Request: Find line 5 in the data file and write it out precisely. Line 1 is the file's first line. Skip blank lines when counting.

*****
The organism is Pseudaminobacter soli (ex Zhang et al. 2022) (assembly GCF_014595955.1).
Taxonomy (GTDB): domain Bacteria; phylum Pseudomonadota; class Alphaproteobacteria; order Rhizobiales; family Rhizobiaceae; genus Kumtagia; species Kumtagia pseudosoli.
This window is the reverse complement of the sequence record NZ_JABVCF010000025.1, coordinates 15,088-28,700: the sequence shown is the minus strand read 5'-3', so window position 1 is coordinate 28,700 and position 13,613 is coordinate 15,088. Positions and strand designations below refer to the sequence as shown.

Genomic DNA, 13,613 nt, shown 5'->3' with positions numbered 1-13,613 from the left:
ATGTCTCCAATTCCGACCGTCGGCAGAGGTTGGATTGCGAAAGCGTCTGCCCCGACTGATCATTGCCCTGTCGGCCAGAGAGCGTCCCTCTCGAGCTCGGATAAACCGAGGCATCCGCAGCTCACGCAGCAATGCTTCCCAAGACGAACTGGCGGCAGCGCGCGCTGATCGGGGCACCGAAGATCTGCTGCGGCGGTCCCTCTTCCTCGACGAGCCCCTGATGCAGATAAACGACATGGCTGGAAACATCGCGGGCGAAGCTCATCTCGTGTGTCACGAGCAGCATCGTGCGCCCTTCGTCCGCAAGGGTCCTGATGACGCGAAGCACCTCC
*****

ATGTCTCCAATTCCGACCGTCGGCAGAGGTTGGATTGCGAAAGCGTCTGCCCCGACTGATCATTGCCCTGTCGGCCAGAGAGCGTCCCTCTCGAGCTCGGATAAACCGAGGCATCCGCAGCTCACGCAGCAATGCTTCCCAAGACGAACTGGCGGCAGCGCGCGCTGATCGGGGCACCGAAGATCTGCTGCGGCGGTCCCTCTTCCTCGACGAGCCCCTGATGCAGATAAACGACATGGCTGGAAACATCGCGGGCGAAGCTCATCTCGTGTGTCACGAGCAGCATCGTGCGCCCTTCGTCCGCAAGGGTCCTGATGACGCGAAGCACCTCC